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Three former DNR directors back Nixon in bridge dispute

The disputed bridge (photo from savethekatybridge.org)


Jefferson City, MO – Three former Directors of the Missouri Department of Natural Resources have sided with Attorney General Jay Nixon in his dispute with Gov. Matt Blunt's office over an old railroad bridge.

Tuesday was the deadline for filing briefs in the appeal of a Cole County court's decision in favor of the Department of Natural Resources, and against Nixon. The battle is over the former Katy railroad bridge over the Missouri River at Boonville. Union Pacific wants to dismantle it and use the steel elsewhere, and the department supports that plan.

But Nixon and bridge backers say the agency cannot give up the state's interest in the bridge. Historic preservationists want to refurbish the bridge for potential use as part of Katy Trail State Park.

Former DNR directors Frederick Brunner and Tracy Mehan, who served under Republican Gov. John Ashcroft, and Steve Mahfood, who worked for Democrat Govs. Mel Carnahan and Bob Holden asked Tuesday to file a friend-of-the-court brief in the case, agreeing with Nixon.

A 1987 purchase agreement for the old Missouri-Kansas-Texas Railroad line allowed DNR to eventually use the Missouri River bridge as part of a bicycle and pedestrian trail as long as DNR assumed liability for the bridge on terms acceptable to the railroad.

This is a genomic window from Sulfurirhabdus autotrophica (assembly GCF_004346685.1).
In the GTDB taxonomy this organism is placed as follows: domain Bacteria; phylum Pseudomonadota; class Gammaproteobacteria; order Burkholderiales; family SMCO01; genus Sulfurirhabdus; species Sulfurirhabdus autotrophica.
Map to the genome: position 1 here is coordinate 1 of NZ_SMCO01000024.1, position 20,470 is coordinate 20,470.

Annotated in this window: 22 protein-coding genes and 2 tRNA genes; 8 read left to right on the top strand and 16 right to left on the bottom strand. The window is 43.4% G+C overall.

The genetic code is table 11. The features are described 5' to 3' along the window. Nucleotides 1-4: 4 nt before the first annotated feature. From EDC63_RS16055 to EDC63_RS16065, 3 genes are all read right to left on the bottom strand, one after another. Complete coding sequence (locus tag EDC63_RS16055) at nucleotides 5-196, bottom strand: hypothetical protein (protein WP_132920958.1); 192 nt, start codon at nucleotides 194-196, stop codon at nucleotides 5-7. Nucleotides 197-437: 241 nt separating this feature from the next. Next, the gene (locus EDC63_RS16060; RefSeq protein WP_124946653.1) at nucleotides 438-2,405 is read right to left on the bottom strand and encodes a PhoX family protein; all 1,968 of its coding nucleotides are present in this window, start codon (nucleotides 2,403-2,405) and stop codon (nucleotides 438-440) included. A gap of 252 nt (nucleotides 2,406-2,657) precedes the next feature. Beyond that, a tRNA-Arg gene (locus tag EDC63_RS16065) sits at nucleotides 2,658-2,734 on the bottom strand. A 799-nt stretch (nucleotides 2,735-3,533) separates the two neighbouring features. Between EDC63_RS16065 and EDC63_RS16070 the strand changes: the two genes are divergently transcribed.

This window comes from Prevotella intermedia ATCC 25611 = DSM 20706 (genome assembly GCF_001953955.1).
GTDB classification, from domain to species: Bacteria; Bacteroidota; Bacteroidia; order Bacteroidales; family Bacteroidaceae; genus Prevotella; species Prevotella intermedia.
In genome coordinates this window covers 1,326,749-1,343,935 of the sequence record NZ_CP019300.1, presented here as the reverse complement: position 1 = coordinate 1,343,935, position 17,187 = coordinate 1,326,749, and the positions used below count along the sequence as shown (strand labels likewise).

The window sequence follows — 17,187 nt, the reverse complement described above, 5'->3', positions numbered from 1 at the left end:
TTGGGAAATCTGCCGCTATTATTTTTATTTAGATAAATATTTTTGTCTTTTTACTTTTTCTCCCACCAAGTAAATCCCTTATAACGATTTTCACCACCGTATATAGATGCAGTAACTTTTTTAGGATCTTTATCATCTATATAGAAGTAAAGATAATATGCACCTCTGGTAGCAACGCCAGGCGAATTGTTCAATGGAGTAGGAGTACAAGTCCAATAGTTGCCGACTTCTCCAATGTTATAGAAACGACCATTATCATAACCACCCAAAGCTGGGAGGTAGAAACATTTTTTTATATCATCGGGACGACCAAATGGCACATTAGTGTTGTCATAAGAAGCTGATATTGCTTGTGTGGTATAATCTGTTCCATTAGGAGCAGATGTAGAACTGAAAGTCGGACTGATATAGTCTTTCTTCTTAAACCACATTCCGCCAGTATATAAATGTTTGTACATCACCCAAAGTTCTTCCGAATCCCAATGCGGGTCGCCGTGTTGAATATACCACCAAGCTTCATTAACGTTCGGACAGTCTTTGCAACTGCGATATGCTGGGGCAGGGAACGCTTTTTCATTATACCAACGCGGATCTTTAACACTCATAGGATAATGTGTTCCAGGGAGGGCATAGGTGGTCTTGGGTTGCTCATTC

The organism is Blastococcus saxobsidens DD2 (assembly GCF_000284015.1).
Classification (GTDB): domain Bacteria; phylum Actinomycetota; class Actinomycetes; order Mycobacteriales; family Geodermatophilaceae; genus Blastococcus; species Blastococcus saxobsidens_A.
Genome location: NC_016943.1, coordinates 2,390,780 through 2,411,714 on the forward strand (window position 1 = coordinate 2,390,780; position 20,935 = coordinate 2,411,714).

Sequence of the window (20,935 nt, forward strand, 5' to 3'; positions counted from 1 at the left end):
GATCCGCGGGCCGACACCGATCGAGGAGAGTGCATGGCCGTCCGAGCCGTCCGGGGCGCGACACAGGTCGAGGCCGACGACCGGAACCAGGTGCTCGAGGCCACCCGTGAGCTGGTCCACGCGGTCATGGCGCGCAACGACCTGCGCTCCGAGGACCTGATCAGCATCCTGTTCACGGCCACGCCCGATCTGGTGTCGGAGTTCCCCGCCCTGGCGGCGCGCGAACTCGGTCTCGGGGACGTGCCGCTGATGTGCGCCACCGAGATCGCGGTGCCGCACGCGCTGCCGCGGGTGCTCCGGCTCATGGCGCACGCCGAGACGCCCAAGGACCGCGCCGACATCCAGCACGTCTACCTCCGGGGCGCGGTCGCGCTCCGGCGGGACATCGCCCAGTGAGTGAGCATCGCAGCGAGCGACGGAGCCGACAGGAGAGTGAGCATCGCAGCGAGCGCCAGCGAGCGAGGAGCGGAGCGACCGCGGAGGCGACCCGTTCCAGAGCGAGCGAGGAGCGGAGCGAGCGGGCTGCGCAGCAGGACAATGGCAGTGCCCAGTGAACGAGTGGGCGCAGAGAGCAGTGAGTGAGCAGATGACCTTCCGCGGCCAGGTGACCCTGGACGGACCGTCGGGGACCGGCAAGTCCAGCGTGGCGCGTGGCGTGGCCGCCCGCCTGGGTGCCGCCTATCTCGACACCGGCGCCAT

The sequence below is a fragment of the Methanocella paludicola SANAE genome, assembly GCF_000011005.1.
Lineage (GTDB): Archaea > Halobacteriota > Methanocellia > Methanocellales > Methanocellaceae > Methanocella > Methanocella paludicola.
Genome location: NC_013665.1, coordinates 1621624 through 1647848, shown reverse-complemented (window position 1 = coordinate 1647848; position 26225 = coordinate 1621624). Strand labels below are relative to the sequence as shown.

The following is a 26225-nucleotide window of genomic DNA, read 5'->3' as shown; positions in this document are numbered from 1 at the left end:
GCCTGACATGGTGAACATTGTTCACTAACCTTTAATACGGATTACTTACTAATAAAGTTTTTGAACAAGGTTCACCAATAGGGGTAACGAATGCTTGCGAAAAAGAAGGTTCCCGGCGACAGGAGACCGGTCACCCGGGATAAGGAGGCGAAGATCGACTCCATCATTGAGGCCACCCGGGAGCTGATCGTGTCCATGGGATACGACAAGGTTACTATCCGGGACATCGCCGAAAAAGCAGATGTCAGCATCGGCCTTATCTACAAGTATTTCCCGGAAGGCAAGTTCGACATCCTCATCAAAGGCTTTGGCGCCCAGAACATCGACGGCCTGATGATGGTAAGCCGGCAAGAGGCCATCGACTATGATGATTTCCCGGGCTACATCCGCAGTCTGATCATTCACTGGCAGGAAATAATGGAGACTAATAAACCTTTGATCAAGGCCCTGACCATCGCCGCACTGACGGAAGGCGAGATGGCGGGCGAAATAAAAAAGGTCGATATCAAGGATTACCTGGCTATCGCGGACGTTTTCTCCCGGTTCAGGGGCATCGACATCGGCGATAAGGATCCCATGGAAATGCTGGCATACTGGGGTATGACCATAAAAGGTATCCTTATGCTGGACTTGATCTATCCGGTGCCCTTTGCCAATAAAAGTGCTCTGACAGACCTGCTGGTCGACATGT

Brunner, who led the department when the purchase agreement was reached, and an MKT Railroad executive understood the deal to mean the bridge was part of the trail corridor, and thus must remain available for future rail use, according to a court filing by the Great Rivers Environmental Law Center.

"As MKT's successor in interest to the 1987 agreement, Union Pacific is obligated to leave the bridge in place," the court filing said. "Union Pacific is unlawfully taking steps to remove the bridge, and profit from the removal." The DNR's deputy director and general counsel, Kurt Schaefer, said the agency has spent more than $230,000 defending its actions. "The contractual issues were decided by the trial court correctly, and it's unfortunate the state of Missouri has to continue to pay for these increased filings by both the attorney general and others in this case," Schaefer said.

When Union Pacific planned to dismantle the bridge, then-director Mahfood sent a letter claiming the bridge for state trail use. After Blunt took office, new DNR director Doyle Childers reversed that decision. DNR and the railroad contend the state has no property right to the bridge.

Cole County Senior Judge Byron Kinder agreed, saying until the state makes a legitimate offer to assume liability, it has no right to the bridge.

Some bridge enthusiasts want to try to make the bridge part of the Katy Trail. Currently, trail users are routed over a nearby highway bridge.


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